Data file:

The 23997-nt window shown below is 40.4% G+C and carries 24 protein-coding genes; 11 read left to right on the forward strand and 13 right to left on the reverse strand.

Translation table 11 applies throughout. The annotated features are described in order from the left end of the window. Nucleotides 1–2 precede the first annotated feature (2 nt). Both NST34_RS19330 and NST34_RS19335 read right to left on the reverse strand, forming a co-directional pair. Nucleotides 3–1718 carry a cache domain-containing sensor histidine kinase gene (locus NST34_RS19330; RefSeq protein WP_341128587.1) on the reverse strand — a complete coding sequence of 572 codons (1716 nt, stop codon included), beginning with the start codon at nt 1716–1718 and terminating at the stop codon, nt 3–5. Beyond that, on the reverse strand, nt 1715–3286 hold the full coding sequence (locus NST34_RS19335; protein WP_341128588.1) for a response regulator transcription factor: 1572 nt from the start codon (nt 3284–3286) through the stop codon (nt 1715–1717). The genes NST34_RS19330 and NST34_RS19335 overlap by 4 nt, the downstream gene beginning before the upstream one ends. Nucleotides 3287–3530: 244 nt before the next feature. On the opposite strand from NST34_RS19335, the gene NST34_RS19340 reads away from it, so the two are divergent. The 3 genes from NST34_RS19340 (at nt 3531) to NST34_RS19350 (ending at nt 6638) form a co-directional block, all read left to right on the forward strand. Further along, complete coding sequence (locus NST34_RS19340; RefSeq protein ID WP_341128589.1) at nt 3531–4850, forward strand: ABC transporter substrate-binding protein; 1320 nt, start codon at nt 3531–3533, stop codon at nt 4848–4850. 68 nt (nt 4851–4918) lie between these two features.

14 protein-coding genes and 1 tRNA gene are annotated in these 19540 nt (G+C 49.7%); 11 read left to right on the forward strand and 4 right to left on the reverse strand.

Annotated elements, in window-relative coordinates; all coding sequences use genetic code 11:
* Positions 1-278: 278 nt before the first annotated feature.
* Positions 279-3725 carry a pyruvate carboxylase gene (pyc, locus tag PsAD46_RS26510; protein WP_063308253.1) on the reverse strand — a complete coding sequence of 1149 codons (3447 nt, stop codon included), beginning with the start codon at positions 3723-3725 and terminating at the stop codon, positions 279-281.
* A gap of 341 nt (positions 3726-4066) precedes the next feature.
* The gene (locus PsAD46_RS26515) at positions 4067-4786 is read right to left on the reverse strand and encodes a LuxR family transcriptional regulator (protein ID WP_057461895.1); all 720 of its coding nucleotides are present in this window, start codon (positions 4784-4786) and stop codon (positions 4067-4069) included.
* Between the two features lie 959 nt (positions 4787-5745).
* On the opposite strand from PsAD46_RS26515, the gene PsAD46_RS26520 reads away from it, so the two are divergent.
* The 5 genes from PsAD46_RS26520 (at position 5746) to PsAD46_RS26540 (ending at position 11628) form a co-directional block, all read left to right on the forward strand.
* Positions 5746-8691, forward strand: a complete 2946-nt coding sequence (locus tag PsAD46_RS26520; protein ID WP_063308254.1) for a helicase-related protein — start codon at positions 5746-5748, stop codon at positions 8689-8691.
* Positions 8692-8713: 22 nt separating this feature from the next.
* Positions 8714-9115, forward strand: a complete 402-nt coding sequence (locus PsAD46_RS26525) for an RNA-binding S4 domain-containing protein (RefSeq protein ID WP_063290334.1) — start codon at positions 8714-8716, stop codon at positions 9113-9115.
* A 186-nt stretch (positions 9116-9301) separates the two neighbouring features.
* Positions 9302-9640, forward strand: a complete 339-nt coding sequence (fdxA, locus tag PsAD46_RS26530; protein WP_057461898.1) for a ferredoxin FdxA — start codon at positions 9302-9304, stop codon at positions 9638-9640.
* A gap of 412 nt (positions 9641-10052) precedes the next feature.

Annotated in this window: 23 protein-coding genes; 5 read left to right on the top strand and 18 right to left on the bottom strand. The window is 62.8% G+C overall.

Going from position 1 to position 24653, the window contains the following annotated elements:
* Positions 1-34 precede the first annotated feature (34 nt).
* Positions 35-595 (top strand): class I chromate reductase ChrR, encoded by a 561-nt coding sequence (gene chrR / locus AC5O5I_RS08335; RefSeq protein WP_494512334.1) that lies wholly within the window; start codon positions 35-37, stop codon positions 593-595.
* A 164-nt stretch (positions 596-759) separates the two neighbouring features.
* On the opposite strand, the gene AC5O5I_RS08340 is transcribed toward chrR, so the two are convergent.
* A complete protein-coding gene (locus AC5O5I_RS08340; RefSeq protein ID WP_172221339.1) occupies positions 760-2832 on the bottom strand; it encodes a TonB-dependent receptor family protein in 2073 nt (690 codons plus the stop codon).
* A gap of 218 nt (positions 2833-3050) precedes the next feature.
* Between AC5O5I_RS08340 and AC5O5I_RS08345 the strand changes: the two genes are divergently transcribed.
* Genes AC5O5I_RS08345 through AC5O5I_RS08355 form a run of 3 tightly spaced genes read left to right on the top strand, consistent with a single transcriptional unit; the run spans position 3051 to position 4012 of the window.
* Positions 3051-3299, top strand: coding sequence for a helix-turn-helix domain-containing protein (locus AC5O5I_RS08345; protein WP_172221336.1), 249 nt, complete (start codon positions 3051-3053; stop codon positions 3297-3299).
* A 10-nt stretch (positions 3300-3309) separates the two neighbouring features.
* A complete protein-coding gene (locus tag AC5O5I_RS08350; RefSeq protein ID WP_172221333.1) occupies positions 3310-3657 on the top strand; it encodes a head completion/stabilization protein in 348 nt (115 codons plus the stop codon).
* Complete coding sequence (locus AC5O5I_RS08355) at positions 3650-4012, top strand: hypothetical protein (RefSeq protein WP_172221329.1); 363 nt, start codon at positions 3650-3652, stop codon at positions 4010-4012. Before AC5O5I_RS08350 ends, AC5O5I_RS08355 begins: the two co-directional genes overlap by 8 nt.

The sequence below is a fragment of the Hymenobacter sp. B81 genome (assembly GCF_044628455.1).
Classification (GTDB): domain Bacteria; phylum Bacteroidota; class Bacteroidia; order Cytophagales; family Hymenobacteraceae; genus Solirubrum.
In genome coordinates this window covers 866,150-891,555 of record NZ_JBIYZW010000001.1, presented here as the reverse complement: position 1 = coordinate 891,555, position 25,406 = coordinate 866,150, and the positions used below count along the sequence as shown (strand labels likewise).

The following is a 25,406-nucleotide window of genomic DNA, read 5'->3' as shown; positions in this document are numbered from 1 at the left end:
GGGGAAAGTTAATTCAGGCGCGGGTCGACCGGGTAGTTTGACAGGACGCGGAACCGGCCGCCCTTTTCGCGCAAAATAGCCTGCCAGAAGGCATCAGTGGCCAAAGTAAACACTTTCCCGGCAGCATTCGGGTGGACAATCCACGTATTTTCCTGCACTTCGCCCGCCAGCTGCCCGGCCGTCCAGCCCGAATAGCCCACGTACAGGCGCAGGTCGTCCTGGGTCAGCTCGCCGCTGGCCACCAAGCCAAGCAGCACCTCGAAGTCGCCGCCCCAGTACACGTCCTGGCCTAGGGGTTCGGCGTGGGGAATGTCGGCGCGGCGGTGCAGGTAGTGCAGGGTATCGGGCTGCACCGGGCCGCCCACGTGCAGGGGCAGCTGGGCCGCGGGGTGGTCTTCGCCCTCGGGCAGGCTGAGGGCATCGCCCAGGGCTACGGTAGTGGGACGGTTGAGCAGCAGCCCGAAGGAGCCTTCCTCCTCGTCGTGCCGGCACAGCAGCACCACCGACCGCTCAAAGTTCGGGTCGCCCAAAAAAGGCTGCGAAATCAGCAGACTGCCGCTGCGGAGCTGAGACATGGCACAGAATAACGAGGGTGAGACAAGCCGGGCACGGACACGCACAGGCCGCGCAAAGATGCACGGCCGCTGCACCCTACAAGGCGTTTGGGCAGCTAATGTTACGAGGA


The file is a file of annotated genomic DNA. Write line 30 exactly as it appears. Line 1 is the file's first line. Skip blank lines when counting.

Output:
* A complete protein-coding gene (locus tag AC5O5I_RS08350; RefSeq protein ID WP_172221333.1) occupies positions 3310-3657 on the top strand; it encodes a head completion/stabilization protein in 348 nt (115 codons plus the stop codon).